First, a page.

Berry v. Golla et al

Filing 7

MEMORANDUM AND ORDER entered DENYING 3 MOTION to Remand.(Signed by Chief Judge Lee H Rosenthal) Parties notified.(leddins, 4)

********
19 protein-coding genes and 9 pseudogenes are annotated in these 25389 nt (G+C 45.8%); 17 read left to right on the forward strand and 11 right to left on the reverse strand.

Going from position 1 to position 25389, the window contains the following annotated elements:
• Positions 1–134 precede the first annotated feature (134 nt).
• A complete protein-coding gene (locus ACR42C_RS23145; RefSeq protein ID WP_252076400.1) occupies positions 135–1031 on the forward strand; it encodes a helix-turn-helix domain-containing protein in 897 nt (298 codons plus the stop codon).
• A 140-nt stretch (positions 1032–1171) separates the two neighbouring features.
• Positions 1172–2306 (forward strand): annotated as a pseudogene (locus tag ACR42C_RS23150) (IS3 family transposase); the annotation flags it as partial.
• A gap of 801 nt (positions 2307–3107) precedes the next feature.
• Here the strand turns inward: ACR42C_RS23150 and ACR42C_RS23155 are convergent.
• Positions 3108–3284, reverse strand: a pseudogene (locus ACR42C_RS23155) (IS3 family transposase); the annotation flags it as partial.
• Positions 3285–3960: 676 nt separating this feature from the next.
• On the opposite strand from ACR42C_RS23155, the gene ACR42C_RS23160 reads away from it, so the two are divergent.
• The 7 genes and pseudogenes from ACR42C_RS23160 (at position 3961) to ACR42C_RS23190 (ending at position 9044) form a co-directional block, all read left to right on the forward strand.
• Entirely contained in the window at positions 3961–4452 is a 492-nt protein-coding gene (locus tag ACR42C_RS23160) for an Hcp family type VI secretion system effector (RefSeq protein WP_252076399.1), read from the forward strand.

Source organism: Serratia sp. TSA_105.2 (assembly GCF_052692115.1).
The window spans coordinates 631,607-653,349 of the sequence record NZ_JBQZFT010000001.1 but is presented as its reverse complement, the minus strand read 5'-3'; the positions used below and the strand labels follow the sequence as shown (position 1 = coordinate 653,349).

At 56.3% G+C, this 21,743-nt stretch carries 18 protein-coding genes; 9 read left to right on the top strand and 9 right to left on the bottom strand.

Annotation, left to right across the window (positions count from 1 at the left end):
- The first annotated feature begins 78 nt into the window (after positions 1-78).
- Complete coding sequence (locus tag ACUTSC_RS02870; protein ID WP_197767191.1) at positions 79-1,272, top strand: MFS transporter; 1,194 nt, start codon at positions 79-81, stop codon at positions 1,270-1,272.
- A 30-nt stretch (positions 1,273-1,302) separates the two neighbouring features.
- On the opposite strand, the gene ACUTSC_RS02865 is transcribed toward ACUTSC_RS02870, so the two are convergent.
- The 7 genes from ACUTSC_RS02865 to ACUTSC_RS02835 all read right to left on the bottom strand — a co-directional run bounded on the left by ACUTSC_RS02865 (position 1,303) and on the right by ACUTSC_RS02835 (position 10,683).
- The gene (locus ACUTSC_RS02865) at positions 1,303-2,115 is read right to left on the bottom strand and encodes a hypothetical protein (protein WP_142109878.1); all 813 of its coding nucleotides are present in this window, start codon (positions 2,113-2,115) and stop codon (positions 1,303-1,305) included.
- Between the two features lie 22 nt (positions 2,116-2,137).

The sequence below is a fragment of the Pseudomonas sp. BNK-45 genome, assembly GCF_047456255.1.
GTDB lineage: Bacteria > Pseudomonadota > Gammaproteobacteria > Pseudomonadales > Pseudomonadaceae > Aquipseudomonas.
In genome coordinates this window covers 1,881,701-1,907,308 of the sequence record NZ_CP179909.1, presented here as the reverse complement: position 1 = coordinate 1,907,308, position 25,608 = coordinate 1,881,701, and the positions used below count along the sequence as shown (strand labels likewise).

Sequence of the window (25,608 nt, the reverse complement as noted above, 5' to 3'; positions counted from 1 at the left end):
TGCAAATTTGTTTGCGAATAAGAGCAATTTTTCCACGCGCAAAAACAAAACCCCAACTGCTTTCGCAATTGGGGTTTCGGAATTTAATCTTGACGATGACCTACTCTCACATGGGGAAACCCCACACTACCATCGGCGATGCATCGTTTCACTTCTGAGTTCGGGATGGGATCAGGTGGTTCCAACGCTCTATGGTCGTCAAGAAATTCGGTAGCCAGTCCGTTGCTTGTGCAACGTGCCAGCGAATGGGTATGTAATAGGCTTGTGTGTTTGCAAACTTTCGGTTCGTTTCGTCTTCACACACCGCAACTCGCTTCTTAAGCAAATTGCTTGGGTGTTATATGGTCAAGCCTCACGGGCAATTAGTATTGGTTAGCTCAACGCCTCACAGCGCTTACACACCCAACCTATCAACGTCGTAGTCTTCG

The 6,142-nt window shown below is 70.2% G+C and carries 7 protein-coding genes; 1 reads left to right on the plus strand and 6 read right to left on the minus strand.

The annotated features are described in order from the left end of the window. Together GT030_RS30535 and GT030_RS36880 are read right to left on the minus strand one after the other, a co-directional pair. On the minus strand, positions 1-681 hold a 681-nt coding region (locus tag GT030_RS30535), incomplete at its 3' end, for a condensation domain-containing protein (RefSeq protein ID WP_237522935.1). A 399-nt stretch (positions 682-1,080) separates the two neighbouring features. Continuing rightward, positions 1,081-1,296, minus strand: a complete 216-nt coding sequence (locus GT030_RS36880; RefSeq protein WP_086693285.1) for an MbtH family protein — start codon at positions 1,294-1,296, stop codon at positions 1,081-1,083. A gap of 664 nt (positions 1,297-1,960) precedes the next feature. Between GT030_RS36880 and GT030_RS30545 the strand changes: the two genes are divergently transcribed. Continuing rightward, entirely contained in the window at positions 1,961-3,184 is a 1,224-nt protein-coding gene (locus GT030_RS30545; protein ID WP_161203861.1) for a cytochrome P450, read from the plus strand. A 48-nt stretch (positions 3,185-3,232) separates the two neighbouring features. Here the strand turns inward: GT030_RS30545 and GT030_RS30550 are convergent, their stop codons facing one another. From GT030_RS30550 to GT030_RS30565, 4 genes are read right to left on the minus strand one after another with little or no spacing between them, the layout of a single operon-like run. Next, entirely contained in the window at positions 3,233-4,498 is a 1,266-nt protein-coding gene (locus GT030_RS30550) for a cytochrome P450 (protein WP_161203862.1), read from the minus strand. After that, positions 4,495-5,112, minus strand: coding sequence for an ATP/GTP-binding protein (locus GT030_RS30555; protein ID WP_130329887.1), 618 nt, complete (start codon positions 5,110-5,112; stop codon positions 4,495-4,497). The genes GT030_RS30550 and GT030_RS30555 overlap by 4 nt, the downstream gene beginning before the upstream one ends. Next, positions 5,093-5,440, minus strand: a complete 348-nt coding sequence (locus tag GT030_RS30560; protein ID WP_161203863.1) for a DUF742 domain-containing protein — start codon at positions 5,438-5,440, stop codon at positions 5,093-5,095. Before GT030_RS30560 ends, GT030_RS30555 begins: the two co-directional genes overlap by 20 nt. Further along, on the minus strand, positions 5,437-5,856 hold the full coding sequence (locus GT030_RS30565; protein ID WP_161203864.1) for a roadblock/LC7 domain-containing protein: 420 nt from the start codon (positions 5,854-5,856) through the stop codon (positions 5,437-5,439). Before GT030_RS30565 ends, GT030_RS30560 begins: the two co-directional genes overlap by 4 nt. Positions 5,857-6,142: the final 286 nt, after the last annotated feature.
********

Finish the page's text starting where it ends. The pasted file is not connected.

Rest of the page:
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United States District Court Southern District of Texas ENTERED IN THE UNITED STATES DISTRICT COURT FOR THE SOUTHERN DISTRICT OF TEXAS HOUSTON DIVISION KRYSTAL BERRY, Plaintiff, VS. ALBIN GOLLA AND MISSIONARIES OF THE COMPANY OF MARY, INC., Defendants. § § § § § § § § § § October 25, 2017 David J. Bradley, Clerk CIVIL ACTION NO. H-17-2629 MEMORANDUM AND ORDER DENYING PLAINTIFF’S MOTION TO REMAND This case involves a car crash in Texas. The plaintiff, Krystal Berry, sued both the driver, Albin Golla, and his employer, Missionaries of the Company of Mary, alleging negligence. (Docket Entry No. 1). Berry sued in Texas state court on July 31, 2017. On August 25, Missionaries of Mary, a New York resident, removed to federal court on the basis of diversity jurisdiction. (Docket Entry No. 1). On September 21, Berry moved to remand on the basis that Missionaries of Mary failed to obtain the consent of the codefendant, Golla, also a New York resident, making the removal procedurally defective. (Docket Entry No. 3). Missionaries of Mary responded that Golla had consented to removal, but his consent was inadvertently omitted from the notice. (Docket Entry No. 5). Missionaries of Mary filed Golla’s consent on September 21. (Docket Entry No. 4). Missionaries of Mary argues that its earlier failure to attach Golla’s consent to the notice of removal is not fatal for jurisdiction because the 30-day removal period had not expired when it filed the consent. (Docket Entry No. 5 at 2). Missionaries of Mary has two arguments: first, that it was not served with Berry’s amended petition and therefore the 30-day removal period had not begun or expired by September 21; or that the 30-day period began on August 25, when Missionaries of Mary first appeared in court. 28 U.S.C. § 1446(b) requires that a removal notice “be filed within thirty days after the receipt by the defendant, through service or otherwise, of a copy of the initial pleading.” The Supreme Court held “that a named defendant’s time to remove is triggered by simultaneous service of the summons and complaint, or receipt of the complaint, ‘through service or otherwise,’ after and apart from service of the summons, but not by mere receipt of the complaint unattended by any formal service.” Murphy Bros. v. Michetti Pipe Stringing, 526 U.S. 344, 347–48 (1999). Once the period begins to run, a defendant may amend its notice of removal anytime before the 30-day removal period ends. See Moody v. Commercial Ins. Co. of Newark, New Jersey, 753 F.Supp. 198, 201 (N.D. Tex. 1990). Missionaries of Mary cites Esparza v. Paragon Shipping, Inc., No. 2:13-CV-289, 2013 U.S. Dist. LEXIS 179685 (S.D. Tex. Dec. 23, 2013), in support of its argument that improper service doesn’t start the 30-day removal period. In Esparza, the defendant, Paragon, failed to obtain the consent to removal of one of three defendants. Paragon contended that the third defendant’s consent was not necessary because it had not yet filed an appearance. Paragon eventually obtained the consent, which the plaintiff contended was untimely. The court found that service on Paragon was improper and that the 30-day period had not begun, and therefore not expired, when Paragon filed the third defendant’s notice of consent to removal. Id. at *6 (“There is no question that Esparza must first properly serve Paragon with summons and a copy of the complaint before Paragon’s 30day removal deadline begins to run.”); see also Thompson v. Deutsche Bank Nat’l Trust Co., 775 F.3d 298, 304 (5th Cir. 2014) (“Because Deutsche was never served, its thirty-day period of removal under § 1446(b)(1) never began to run.”). The 30-day period did not begin on the day Berry filed her action. See, e.g., Ouzenne v. Deutsche Bank Nat’l Trust Co., No. H-16-2563, 2017 U.S. Dist. LEXIS 61483 (S.D. Tex. Apr. 24, 2017) (finding that the defendant was never served and that the 30-day window did not begin on the day the plaintiffs filed the action); Shaffer v. Green Earth Techs., Inc., No. SA-CV-00451-XR, 2017 U.S. Dist. LEXIS 94096, at *6 (W.D. Tex. June 19, 2017) (“In short, under the Supreme Court’s decision in Michetti Pipe and the Fifth Circuit’s decision in Thompson, the 30-day time limit to remove runs from the date of formal service of process, and the record here shows that Plaintiff never served Defendant with formal process. This failure prevents the 30-day time limit from running against Defendant, and for this reason, removal is timely in this regard.”). Here, Missionaries of Mary provides evidence that Berry did not properly serve the petition and summons. (Docket Entry No. 5-1 at 1, 7). Without formal service of process, the 30-day time limit for removal did not begin to run and had not expired on September 21 when Missionaries of Mary therefore properly and timely amended its notice of removal to include Golla’s consent. Berry’s motion for remand is denied. SIGNED on October 25, 2017, at Houston, Texas. ______________________________________ Lee H. Rosenthal Chief United States District Judge

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